Use Straps the Right Way to Secure Your Boat on a Roof Rack August 07 2017

While driving on the Interstate near Portland, Maine, a few weeks ago, we watched two full-length sea kayaks fly off the roof of a car traveling in the opposite direction. It appeared that they didn't hit any other vehicles, but the car that was carrying them probably got a little banged up -- to say nothing of the boats themselves. 

There's no reason for this to ever happen. Canoes and kayaks can be reliably secured to a roof rack with rope or canoe straps, also known as cam-buckle straps or NRS straps. Both have pros and cons, but straps are easier to learn than knot tying, so we'll focus on them here. A pair of straps costs about $12 -- a small price to protect your car, your boat, and the drivers behind you on the highway.

A minimum of two straps is required -- one around each of the roof rack's cross bars (or around the side rails right next to the cross bars).

Canoe cartopping instructions 1

Step 1. The boat is on the roof rack. Hold the buckle in one hand and throw the rest of the strap over the boat to the opposite side. Do NOT throw the buckle over the car.

Canoe cartopping instructions 2

Step 1 completed. The buckle hangs down; the rest of the strap is on the opposite side.

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Step 2. On the opposite side of the car, pass the loose end of the strap under the rack's cross bar or side rail. Gather it up and throw it back over the boat to the first side.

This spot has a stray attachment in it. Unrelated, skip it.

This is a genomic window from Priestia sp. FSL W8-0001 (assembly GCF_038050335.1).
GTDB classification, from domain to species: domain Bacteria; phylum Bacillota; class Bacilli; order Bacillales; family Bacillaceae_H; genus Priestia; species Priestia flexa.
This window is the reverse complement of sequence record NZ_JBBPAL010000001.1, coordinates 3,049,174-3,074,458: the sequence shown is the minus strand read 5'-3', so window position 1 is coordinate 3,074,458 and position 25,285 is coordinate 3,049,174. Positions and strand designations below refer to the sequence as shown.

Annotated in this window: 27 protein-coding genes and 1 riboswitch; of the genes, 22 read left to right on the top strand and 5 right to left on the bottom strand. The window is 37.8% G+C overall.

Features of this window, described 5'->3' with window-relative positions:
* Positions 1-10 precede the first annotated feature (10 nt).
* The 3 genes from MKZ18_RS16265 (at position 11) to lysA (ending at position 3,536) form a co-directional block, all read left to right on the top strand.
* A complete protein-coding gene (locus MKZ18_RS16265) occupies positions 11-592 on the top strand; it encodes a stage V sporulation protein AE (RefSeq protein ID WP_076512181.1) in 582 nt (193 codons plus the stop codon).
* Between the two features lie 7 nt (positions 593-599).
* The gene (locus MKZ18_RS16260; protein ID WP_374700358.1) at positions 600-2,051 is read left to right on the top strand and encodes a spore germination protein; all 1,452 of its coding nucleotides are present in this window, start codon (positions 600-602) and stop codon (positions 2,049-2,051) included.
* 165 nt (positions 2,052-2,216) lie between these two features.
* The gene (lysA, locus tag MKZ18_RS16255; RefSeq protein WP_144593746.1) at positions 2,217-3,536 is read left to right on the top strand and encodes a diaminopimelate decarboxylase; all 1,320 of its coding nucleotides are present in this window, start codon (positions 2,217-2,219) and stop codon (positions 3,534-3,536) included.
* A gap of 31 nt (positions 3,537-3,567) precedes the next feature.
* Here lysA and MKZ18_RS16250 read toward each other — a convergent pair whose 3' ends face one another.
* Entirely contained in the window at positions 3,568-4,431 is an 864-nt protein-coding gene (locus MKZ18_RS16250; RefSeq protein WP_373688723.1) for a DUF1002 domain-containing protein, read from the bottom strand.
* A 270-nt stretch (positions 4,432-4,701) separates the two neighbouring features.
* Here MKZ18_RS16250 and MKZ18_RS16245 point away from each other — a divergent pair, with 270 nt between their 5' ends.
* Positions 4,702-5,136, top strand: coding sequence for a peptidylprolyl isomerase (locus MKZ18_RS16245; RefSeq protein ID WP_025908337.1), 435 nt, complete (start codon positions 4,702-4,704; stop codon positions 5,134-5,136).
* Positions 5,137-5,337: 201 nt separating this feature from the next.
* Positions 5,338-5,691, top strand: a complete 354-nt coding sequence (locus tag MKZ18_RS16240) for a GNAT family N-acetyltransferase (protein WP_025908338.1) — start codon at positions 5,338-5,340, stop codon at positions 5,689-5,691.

Canoe cartopping instructions 4

Step 2 completed. When you throw the strap over the second time, make sure it doesn't cross over the first section.

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Step 3. Back on the first side, pass the strap under the cross bar or side rail. If the strap went from back to front under the cross bar on side 2, pass it from front to back on side 1 (or vice versa). You want to end up with the tail end of the strap heading up toward the buckle with the strap not crossing over itself at any point. 

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Step 4. With one hand, open the buckle by pressing the lever on the locking cam. With the other hand, pass the end of the strap through the buckle from back to front

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Step 5. Pull all the slack through the buckle and tighten. With most canoes, you can haul down really hard and not damage anything. If you're strapping a polyethylene kayak onto straight cross bars without kayak saddles, use padding on the cross bars and tighten with some discretion, because you can easily deform the boat (especially if the day is hot and sunny). 

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Step 6 (optional but recommended). Tie a simple overhand knot with the end of the strap around the part of the strap leading up to the buckle. Should the buckle slip (unlikely, if you've done it right), this will give the buckle a chance to regrab the strap before things get too loose.

There are probably a dozen ways to deal with the excess length of strap, including wrapping it around the cross bar, tying a series of knots, and simply closing it in the door of the car. We'll look at some of these in a future post.

In addition to strapping the canoe, kayak, raft or stand up paddleboard to the roof rack, it is often advisable to attach a line from the bow of the boat to a point forward on the vehicle, and possibly another from the stern to a point at the back of the vehicle. We'll address this too in another post. But the two straps around the cross bars are by far the most important. Do this right, and you're 97.5% of the way toward ensuring that your boat will stay safely on your vehicle.

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